Part 2: Using Windows

What is Windows?

Windows is an operating system, which is a program that manages the resources of a computer for you. It lets you run programs like browsers and word processors and Kazaa; it lets you store and retrieve information on disks; it lets you use peripheral devices like printers and joysticks and speakers; and it lets you communicate with other machines via a network.

"Windows" is a family of operating systems from Microsoft. Microsoft cranks out a new version every few years; Windows 2000 is four years old, and Windows XP has been around for three. Unix, Linux, MacOS and PalmOS are also operating systems, not from Microsoft, that all perform the same basic functions, though with myriad differences in style, philosophy, and details.

One of the main functions of an operating system is to provide an environment in which you can run programs. Most operating systems allow you to run several programs at once, switching your attention from one to another at will. Some, like Unix, are text-based and mostly controlled by typing on the keyboard. Others (Windows, Mac OS, PalmOS) are graphical and are most often controlled with a mouse or pen.

If you are unfamiliar with Windows, or feel you need to brush up on some jargon, take a look at the Lab 1 Windows primer.

Editing and Saving with Notepad

One of the tasks you do most often on the computer is word processing. There are numerous ways to do this, as we will see in this lab. You are perhaps most used to using Microsoft Word to process documents. Notepad is an alternative editor of much more limited capabilities. Notepad cannot do as many things as a word processor like Word but it is much simpler, loads much more quickly and is very useful for small notes and documents (just like a small paper notepad). It also saves information in a standard format that can be easily used by other programs. For the rest of this lab, you will use Notepad to record your work as you go along, and then copy it into an email at the end.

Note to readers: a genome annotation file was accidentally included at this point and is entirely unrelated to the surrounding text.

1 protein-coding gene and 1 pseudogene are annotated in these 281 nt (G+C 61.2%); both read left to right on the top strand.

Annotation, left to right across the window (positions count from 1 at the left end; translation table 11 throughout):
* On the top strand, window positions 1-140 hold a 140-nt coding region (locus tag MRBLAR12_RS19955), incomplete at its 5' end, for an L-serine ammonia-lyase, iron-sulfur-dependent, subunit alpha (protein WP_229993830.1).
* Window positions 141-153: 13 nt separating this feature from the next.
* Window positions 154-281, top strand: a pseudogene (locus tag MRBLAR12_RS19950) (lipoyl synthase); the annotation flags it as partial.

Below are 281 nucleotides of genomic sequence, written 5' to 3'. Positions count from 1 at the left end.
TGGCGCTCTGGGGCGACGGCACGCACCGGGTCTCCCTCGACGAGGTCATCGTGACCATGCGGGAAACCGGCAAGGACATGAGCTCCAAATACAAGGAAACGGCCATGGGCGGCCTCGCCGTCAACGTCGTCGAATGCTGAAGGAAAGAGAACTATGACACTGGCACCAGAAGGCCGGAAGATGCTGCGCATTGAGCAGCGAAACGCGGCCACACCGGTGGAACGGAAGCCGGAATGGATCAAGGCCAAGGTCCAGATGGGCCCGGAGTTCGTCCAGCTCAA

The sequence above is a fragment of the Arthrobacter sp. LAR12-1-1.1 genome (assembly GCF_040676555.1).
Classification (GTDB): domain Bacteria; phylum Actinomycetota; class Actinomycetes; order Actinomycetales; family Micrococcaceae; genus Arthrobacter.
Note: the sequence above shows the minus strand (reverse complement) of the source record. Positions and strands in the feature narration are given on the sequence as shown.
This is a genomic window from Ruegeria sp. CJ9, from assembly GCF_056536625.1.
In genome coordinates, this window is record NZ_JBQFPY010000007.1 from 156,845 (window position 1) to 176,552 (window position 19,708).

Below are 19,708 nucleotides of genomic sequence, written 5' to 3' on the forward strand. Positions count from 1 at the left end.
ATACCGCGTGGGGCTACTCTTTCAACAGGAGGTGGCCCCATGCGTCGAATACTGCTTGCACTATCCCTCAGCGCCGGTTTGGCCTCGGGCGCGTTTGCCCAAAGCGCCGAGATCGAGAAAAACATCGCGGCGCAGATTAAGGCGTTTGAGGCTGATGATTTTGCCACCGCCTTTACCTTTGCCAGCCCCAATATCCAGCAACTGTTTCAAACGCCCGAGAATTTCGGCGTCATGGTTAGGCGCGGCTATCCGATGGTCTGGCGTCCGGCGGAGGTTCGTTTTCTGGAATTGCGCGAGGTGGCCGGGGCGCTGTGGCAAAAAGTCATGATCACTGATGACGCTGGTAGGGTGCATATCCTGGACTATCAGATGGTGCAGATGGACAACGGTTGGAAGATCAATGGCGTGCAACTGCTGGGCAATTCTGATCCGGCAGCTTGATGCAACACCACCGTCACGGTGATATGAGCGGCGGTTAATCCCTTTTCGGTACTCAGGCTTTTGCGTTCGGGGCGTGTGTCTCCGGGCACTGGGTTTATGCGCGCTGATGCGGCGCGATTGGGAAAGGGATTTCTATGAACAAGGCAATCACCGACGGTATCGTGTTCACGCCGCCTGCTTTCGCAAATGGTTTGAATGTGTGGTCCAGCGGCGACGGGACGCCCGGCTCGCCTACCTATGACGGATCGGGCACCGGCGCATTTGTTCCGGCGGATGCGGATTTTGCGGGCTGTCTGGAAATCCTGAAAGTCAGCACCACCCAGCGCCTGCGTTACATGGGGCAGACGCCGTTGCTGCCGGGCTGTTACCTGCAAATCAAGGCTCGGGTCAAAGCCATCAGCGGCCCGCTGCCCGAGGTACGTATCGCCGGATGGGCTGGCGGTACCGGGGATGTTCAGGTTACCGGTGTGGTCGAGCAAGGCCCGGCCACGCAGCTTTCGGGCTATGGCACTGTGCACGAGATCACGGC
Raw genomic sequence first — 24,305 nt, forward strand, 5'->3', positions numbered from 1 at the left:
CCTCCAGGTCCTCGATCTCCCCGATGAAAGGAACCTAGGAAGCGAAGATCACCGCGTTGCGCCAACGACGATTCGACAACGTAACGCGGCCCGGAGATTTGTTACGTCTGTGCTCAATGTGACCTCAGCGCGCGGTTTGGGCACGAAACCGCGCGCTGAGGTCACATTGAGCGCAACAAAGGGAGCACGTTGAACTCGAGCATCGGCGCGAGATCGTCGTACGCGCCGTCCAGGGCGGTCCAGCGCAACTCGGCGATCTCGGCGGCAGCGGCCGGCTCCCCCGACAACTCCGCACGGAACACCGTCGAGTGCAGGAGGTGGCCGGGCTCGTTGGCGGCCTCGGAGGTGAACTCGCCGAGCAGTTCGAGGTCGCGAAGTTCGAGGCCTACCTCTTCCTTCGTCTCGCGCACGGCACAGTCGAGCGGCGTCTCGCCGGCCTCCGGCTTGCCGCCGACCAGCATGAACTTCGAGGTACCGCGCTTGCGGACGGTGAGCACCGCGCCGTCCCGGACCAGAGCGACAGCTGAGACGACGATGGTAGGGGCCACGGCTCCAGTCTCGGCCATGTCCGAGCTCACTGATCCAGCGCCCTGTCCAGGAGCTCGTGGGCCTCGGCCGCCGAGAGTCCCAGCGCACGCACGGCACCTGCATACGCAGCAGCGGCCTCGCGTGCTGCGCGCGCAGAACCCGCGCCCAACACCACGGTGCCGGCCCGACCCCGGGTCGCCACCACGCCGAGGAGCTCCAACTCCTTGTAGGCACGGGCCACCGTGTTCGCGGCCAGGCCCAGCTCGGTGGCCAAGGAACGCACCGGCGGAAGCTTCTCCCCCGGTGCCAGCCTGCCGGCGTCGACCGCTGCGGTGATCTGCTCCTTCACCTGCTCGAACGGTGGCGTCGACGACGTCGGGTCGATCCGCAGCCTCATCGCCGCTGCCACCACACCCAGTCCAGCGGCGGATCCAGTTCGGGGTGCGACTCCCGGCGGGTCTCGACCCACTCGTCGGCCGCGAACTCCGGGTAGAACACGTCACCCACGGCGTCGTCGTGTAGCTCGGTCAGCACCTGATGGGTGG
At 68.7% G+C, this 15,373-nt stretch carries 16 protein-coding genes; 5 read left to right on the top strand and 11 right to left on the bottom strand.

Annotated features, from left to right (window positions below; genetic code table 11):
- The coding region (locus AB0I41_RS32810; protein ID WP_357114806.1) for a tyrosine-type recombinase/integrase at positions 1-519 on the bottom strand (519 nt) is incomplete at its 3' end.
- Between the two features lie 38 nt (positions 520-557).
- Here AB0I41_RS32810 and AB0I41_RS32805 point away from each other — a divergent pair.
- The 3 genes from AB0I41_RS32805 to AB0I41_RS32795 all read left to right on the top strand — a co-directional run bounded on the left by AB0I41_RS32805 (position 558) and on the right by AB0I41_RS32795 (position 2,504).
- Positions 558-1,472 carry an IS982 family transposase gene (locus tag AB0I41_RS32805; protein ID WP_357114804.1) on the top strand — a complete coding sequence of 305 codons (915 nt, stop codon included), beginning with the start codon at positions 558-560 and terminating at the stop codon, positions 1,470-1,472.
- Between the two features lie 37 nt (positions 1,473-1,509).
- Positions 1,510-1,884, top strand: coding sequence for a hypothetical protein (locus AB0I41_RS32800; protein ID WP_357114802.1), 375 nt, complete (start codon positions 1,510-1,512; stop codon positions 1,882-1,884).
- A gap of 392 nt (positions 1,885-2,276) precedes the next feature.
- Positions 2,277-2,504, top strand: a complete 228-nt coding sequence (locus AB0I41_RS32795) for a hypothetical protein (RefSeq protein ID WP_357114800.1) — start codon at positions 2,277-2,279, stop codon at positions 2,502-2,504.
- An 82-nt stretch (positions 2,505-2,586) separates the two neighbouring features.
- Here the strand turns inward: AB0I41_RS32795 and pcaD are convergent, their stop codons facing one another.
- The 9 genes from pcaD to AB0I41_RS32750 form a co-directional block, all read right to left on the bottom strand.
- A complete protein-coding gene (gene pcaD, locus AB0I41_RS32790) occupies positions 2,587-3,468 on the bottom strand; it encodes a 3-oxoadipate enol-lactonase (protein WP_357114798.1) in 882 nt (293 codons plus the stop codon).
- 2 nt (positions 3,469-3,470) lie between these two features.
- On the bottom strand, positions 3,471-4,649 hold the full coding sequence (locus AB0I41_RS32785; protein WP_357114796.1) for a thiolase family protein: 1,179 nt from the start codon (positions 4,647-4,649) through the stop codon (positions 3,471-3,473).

Open Notepad by choosing "Programs | Accessories | Notepad" from the Start Menu, or by typing "notepad" into the Run dialog box ("Start | Run"). A window with a blinking cursor should appear. Click on the various menus (File, Edit, Search and Help) to see what options are available. Experiment with typing text and editing it with the mouse and with items from the Edit menu; be sure you're comfortable with the Cut, Copy and Paste features, since they get used in a lot of different situations.

Do this to begin collecting data for submission:
  • Type a line with your name and email address.
  • Type a second line naming the operating system you are using for this lab (e.g., Windows 2000).
  • Select "Save" from the "File" menu at the top of the window.
  • Save the document to the Desktop as lab1.txt.

Because the Desktop is meant to represent a real desktop, all of the files you save to it will show up on it as icons. If you move your other windows out of the way or minimize them, you should see an icon for your new file.